Equal Employment Opportunity laws and regulations protect employees from certain types of job related discriminations at their places of work. These laws and regulations are monitored and enforced by the Department of Labor (Dobbin, Sutton, Meyer& Scott, 1993). The Department of labor has two agencies that deal with such laws and regulations, they include:
1) The Civil Rights Center,
2) The Office of Federal Contract Compliance Programs.
Below are a number of federal equal employment opportunity laws and how they influence fair employment practices within our organization.
The Age Discrimination in Employment Act of 1967.
This act prohibits employers of federal financed programs and activities from discriminating against employees or potential employees based on their age. The Act advocates for use of other given age distinctions besides age. The act protects job applicants as well as employees who are above 40 years of age from being discriminated against during the recruitment, hiring, promotion, compensation, and discharge processes ((Dobbin, Sutton, Meyer& Scott, 1993).
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All organizations are required to ensure that their recruiters comply with this law as failure to do so could lead to lawsuits. The company I work for does not obligate applicants to disclose their age when applying for a job. This ensures that the shortlisting process is free from age-based bias. The impact of this act on a company is that the company cannot disqualify an applicant based on their age. Consequently, the company is forced to hire individuals who are over 40. Although such individuals may be qualified for the position, their productivity tends to be lower than that of younger employees.
Section 188 of the Workforce Investment Act of 1998.
This Act prohibits discrimination against potential employees, job applicants; current employees; and any other project participants of any federal sponsored program or activity, which is a member of the One-Stop system. This Act deals with discrimination on the basis of race, sex, religion, color, and place of origin. Section 188 also forbids discrimination based on an individual’s age, political belief, disability, and citizenship (for beneficiaries only)(Dobbin, Sutton, Meyer& Scott, 1993).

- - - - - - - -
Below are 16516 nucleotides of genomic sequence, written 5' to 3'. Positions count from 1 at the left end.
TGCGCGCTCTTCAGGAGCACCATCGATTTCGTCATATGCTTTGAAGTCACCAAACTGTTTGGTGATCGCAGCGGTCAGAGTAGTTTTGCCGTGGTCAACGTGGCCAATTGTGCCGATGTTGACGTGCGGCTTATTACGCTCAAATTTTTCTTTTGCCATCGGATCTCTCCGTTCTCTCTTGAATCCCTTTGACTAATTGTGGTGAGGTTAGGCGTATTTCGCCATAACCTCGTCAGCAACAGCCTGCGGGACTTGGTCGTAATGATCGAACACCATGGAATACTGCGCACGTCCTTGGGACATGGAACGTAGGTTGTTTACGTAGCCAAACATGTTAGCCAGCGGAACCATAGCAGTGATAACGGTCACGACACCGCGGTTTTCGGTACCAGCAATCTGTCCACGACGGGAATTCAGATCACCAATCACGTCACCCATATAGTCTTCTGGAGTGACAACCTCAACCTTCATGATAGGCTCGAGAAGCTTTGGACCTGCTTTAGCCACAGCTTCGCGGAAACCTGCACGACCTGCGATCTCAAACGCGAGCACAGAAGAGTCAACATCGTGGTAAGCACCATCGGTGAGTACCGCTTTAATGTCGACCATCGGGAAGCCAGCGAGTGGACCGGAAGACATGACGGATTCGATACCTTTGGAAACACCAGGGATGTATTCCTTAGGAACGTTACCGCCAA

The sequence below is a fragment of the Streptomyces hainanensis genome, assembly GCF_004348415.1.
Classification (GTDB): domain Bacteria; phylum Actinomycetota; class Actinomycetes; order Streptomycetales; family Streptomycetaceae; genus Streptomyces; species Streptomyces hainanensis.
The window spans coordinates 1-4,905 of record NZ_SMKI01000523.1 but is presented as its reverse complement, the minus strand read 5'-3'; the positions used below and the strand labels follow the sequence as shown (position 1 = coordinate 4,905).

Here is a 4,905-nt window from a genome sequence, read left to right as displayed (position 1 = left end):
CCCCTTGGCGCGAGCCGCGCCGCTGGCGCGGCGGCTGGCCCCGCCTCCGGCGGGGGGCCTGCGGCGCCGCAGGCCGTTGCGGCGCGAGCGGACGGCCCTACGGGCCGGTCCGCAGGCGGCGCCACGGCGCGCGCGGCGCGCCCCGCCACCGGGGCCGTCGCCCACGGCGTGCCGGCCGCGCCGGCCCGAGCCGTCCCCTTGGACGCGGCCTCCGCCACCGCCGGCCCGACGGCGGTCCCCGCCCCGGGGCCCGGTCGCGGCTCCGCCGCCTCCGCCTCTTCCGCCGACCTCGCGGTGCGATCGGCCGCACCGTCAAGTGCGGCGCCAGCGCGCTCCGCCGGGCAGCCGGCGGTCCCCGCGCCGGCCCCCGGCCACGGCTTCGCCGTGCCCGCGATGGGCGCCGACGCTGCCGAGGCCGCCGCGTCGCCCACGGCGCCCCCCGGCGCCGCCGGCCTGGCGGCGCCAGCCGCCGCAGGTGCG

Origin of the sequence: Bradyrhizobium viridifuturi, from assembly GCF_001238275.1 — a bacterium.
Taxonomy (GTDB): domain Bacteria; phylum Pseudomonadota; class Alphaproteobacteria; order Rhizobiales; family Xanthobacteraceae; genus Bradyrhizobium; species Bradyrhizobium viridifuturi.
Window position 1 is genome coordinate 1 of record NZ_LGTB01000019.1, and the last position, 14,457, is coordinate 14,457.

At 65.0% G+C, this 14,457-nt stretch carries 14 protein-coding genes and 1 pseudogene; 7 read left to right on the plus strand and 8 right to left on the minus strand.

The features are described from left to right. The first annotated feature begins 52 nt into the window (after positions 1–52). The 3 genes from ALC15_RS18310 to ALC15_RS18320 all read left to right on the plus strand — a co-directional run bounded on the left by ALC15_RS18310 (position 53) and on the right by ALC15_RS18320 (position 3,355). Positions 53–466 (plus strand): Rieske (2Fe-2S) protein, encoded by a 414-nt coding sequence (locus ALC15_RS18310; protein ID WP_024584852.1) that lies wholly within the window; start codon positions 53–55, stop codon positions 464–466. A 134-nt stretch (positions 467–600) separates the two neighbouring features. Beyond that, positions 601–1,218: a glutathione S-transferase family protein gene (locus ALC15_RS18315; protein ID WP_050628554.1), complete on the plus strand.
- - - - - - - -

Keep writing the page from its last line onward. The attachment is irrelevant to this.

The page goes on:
This means that an organization cannot disqualify an applicant based on their race, religion, place of origin and so on. The company I work for does not obligate applicants to disclose such information when applying for a job. This ensures that the selection process is free from discrimination. Furthermore, employees who belong to any of these minority groups are treated equally to other employees. The HR department is keen to ensure that discrimination does not take place.
The Genetic Information Nondiscrimination Act of 2008.
This act protects potential employees, job applicants, and employees from discrimination based on their genetic information. Genetic information includes genetic tests of the job applicant or employee and that of their family members; occurrence of an illness or a health condition in the applicant’s or employee’s family; and receipt or requests by employer of genetic services(Dobbin, Sutton, Meyer& Scott, 1993). This act applies in hiring, during promotion, when discharging employees, during training and referrals, when offering pay and other benefits, and in all other aspects of engagement. This Act also controlscollection and disclosure of genetic information by the employer.
Read also Federal Equal Employment Opportunity Laws Reflection Paper
Our company does not request or obligate employees or applicants to disclose their genetic information except on very special occasions such as when a pre existing condition would interfere with performance. For instance, when an applicant is applying for a position that could worsen certain health conditions.
The Equal Pay Act of 1963.
This Act prohibits organizations from sex discrimination when paying wages to individuals of both sexes performing equal work. This Act dictates that individuals who hold a job position that requires equal responsibility, effort, and skill should be recompensed equally regardless of their gender. In line with this, our company has fixed wages for different job positions to ensure that such bias does not occur(Dobbin, Sutton, Meyer& Scott, 1993).
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